(WAR in EUROPE, 1941-45 – continued)
In the thirties, Roosevelt had been the happy warrior, frequently smiling, while Hitler rarely smiled in public or in private gatherings. Roosevelt was born into a family of wealth, believing in democracy and international comity, while Hitler had struggled for his place in society, disliked democracy and believed in national aggrandizement at the expense of others.
Roosevelt had never been in combat or the military. Hitler was a combat veteran who felt wronged by his country's failure to achieve victory in World War I, and he wanted to make amends for that failure.
Hitler wanted to impose his will on the Russians. Roosevelt looked forward to Russia liberalizing itself.
Hitler was for the grandeur of the state – the Fatherland. Roosevelt believed in politics for people.
Roosevelt believed in a nation of laws. Hitler believed that he was the law.
Hitler had been more of a mystic than Roosevelt and believed in the power of will – despite circumstances. He blamed defeat not on his mistakes but a lack of will by the Germans and spoke of their not deserving his leadership. At his end he ordered a grand destruction of vital structures – orders not carried out.
When Roosevelt died the world mourned. Hitler killed himself and had his body destroyed to save himself from hostile mobs.
Hitler had wanted to be highly regarded by history – as many did his hero Frederick the Great. Instead he would be admired by only a few who have not understood what a fool he was – except that he had more sense than Roosevelt regarding cigarettes.
The War, (U.S. citizens at war), by Ken Burns.
The Second World War, by Martin Gilbert, 1989. (A good book for understanding the nature of people.)
900 Days: The Siege of Leningrad, by Harrison E. Salisbury
Summits, Chapter 3, "Yalta 1945," by David Reynolds, 2007.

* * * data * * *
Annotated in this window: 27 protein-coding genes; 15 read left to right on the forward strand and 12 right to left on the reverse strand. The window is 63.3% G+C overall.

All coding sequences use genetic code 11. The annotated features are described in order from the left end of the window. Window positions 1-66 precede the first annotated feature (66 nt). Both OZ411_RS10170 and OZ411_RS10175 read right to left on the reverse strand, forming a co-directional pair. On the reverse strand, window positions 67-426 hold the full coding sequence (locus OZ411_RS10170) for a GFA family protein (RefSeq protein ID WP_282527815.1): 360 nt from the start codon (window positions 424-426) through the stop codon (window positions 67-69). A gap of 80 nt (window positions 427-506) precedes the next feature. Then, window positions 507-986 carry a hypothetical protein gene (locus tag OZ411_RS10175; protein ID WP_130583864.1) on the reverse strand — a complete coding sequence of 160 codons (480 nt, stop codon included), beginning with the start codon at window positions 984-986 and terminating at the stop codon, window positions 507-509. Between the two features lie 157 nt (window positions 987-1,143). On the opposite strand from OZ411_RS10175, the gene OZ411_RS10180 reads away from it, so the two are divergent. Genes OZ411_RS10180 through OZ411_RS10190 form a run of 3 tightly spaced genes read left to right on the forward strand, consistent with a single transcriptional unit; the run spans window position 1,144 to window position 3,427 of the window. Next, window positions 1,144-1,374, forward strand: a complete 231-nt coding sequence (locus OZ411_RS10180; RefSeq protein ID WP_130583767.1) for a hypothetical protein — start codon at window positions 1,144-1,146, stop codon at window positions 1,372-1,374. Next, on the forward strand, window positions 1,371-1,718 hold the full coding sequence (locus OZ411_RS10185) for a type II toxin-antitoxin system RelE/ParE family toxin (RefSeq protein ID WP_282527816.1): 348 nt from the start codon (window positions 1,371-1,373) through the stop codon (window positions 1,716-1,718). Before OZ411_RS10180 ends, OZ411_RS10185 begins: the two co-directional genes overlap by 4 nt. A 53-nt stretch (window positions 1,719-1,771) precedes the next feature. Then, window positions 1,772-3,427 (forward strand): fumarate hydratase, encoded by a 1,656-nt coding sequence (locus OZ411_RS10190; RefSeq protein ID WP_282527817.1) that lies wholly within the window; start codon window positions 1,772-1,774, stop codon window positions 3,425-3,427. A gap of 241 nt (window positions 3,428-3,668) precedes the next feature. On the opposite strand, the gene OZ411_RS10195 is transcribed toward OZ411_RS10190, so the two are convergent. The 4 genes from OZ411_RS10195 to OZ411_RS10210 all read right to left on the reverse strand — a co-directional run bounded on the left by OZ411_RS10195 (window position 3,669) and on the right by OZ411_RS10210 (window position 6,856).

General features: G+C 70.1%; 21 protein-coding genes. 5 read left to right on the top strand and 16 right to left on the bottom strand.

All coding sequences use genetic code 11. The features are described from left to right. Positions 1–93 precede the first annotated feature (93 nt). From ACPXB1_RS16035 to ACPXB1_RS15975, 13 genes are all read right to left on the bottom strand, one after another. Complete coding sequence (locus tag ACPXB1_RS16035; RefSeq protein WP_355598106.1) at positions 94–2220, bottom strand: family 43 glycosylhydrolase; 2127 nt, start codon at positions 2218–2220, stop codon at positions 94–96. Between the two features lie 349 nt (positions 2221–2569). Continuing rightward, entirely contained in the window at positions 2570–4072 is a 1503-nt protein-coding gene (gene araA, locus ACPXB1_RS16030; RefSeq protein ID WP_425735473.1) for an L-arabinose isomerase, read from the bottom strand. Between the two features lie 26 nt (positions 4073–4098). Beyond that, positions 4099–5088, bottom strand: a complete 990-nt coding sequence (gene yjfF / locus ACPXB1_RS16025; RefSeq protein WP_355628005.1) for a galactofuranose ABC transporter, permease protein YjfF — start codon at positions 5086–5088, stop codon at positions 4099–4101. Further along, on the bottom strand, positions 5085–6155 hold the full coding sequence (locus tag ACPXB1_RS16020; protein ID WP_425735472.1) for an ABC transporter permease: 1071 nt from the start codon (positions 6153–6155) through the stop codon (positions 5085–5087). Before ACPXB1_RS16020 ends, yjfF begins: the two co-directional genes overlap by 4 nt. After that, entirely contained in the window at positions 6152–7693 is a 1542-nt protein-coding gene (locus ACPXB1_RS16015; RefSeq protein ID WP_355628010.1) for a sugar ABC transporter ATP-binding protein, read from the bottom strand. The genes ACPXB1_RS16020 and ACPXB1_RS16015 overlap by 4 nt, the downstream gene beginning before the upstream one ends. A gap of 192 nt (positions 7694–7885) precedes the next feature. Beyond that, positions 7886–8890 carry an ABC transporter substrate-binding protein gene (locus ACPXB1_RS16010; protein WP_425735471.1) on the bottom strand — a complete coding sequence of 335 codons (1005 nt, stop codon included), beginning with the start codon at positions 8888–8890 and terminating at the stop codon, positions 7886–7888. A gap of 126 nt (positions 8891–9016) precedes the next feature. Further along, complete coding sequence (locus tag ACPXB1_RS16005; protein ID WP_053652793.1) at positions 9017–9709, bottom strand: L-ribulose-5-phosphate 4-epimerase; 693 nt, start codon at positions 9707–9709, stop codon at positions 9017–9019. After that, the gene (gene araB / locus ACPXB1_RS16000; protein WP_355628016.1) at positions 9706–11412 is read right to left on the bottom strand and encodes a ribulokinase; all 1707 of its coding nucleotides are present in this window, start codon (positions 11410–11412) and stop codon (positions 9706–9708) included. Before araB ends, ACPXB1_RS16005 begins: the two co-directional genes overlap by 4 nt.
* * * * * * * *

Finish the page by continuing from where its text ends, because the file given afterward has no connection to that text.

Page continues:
The Fall of Berlin, 1945, by Antony Beevor, Viking Press, 2002
A World of Arms: a global history of World War II,by Gerhard L. Weinberg, Cambridge University Press, 1994
Hitler, by Joachim C. Fest, 1992
Stalin, by Edvard Radzinsky, Doubleday, 1996
Hitler's Austria: Popular Sentiment in the Nazi Era, 1938 – 1945, by Evan Burr Bukey, 2000
Among the Dead Cities, by A.C. Grayling, 2006
Bombs, Cities and Civilians, by Conrad C. Crane, University Press of Kansas, 1993
The Last 100 Days, by John Toland, Randon House, 1966.
Conversations with Stalin, by Milovan Djilas, 1962
Civil Life in Wartime Germany,by Max Seydewitz, Viking Press, New York, 1945
Russia's War: Blood upon the Snow, by Richard Overy and Peter B. Kaufman, 1997. (A book about the Soviet Union from 1917 to 1945, mostly about the Soviet Union during World War II.)
The Bitter Years: The Invasion and Occupation of Denmark and Norway, April 1940-1945, by Richard Petrow, 1974
Frauen: German Women Recall the Third Reich, by Alison Owings, 1993
Caught between Roosevelt and Stalin: America's Ambassardors to Moscow, by Dennis J. Dunn, 1998
The Public Papers and Addresses of Franklin D. Roosevelt, Harper and Brothers Publishers, 1950
Forty Ways to Look at Winston Churchill, by Gretchen Rubin, 2003
The Nation Killers: the Soviet deportation of nationalities, by Robert Conquest, 1970
Human Smoke: The Beginnings of World War II, the End of Civilization, by Nicholson Baker, 2008. A superb overview from the beginning of the 20th century to World War II, built on snippets of attitude.
The Young Lions, a novel by Irwin Shaw, 1949
Das Boot (The Boat)
Aimée & Jaguar (Golden Globe Nominee)
The Secret of Santa Vittoria, a Stanley Kramer movie starring Anthony Quinn and Anna Magnani, from a novel by Robert Crichton. "What kind of people are you," asks the German captain?
Copyright © 2000-2013 by Frank E. Smitha. All rights reserved.